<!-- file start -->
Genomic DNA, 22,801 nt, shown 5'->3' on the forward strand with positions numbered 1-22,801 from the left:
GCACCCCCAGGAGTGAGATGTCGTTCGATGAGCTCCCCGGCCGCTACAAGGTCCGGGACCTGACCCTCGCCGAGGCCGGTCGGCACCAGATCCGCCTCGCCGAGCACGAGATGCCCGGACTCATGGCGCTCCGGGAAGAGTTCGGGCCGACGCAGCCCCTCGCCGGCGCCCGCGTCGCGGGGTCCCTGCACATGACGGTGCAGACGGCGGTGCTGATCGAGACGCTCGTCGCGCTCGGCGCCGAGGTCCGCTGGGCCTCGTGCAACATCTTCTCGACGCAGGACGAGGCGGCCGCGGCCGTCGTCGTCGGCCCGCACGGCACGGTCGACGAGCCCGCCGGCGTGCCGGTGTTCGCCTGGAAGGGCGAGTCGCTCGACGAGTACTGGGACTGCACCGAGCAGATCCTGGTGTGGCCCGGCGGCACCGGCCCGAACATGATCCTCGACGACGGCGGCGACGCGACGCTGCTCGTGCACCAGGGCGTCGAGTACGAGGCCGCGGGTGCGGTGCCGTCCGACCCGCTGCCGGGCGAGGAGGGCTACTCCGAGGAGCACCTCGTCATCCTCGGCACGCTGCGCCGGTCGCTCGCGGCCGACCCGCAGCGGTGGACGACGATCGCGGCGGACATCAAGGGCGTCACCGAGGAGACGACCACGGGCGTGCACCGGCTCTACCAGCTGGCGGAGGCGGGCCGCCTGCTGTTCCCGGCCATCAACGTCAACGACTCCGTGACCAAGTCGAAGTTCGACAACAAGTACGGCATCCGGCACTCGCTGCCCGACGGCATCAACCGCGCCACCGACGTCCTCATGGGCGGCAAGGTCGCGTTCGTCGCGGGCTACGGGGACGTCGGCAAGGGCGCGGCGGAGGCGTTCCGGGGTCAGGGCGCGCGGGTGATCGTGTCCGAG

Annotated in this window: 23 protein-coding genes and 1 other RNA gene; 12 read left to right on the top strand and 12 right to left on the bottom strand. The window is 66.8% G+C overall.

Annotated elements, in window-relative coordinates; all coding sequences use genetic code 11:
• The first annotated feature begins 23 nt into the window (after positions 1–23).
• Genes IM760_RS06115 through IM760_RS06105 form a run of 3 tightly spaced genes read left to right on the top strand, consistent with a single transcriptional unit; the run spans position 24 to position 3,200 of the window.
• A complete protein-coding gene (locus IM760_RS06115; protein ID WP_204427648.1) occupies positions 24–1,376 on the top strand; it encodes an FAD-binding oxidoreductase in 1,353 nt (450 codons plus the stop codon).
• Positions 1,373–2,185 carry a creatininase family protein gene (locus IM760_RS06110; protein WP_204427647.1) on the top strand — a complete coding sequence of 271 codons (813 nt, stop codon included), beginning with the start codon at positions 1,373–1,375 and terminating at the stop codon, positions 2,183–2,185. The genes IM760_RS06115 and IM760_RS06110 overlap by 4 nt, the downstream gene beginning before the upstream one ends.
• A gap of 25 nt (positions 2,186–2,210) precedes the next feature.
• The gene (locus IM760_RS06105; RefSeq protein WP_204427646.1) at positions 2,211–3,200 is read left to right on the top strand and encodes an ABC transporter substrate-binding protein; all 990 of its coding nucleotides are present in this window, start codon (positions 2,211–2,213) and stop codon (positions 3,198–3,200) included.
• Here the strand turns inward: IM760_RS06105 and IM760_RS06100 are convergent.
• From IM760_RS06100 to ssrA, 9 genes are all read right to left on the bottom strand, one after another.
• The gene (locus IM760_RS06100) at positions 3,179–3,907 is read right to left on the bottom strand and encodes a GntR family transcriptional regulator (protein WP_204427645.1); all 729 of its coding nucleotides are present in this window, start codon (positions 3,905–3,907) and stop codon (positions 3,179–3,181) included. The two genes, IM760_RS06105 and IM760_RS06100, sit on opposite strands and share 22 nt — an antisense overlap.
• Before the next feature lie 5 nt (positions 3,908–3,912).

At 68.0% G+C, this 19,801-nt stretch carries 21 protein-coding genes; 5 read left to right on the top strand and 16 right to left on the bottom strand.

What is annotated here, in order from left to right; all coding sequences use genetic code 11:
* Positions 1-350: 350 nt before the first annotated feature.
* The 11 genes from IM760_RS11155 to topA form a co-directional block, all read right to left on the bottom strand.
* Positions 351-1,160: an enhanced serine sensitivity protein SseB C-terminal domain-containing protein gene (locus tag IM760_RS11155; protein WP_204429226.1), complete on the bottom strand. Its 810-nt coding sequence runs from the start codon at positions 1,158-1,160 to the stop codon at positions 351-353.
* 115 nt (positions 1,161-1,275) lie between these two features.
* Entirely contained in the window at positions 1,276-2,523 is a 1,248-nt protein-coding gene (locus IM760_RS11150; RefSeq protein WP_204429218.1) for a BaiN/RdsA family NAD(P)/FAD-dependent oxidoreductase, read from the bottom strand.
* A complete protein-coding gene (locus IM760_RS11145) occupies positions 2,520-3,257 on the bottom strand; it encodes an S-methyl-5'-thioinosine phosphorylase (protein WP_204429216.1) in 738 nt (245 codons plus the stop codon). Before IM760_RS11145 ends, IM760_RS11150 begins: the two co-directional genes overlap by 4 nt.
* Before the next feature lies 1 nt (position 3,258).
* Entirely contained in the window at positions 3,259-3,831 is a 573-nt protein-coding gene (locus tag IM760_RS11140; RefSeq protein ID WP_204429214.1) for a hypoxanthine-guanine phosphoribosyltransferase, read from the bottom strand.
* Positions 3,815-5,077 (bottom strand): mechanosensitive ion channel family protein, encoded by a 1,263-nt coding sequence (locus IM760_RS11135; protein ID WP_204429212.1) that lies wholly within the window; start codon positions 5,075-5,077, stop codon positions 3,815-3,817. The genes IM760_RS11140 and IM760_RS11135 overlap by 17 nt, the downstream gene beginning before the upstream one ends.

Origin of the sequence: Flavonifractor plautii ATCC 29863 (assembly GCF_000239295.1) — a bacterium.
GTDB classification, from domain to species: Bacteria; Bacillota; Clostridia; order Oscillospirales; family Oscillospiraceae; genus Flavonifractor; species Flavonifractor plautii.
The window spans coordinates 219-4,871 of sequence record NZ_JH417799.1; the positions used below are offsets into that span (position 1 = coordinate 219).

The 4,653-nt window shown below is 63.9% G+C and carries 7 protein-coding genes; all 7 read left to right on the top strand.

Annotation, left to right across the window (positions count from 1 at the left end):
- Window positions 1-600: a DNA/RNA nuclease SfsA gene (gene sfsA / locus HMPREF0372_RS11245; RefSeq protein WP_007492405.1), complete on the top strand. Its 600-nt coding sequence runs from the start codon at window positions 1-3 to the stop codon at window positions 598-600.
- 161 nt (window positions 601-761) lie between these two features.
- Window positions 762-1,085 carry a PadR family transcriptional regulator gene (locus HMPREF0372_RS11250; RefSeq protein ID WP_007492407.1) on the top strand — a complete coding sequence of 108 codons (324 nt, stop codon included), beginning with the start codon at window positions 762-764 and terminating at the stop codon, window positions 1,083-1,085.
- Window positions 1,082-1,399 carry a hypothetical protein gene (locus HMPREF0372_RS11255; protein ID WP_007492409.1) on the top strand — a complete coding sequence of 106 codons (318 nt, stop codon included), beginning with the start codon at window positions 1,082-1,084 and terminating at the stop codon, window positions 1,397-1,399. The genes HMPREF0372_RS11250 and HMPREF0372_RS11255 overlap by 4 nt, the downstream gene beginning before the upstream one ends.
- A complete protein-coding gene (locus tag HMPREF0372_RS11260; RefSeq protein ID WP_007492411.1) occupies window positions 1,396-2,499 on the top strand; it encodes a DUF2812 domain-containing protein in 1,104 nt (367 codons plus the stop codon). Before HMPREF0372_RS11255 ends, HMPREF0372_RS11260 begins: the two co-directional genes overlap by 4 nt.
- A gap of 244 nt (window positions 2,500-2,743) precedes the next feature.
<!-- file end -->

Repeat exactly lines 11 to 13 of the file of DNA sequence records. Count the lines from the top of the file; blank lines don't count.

• Here the strand turns inward: IM760_RS06105 and IM760_RS06100 are convergent.
• From IM760_RS06100 to ssrA, 9 genes are all read right to left on the bottom strand, one after another.
• The gene (locus IM760_RS06100) at positions 3,179–3,907 is read right to left on the bottom strand and encodes a GntR family transcriptional regulator (protein WP_204427645.1); all 729 of its coding nucleotides are present in this window, start codon (positions 3,905–3,907) and stop codon (positions 3,179–3,181) included. The two genes, IM760_RS06105 and IM760_RS06100, sit on opposite strands and share 22 nt — an antisense overlap.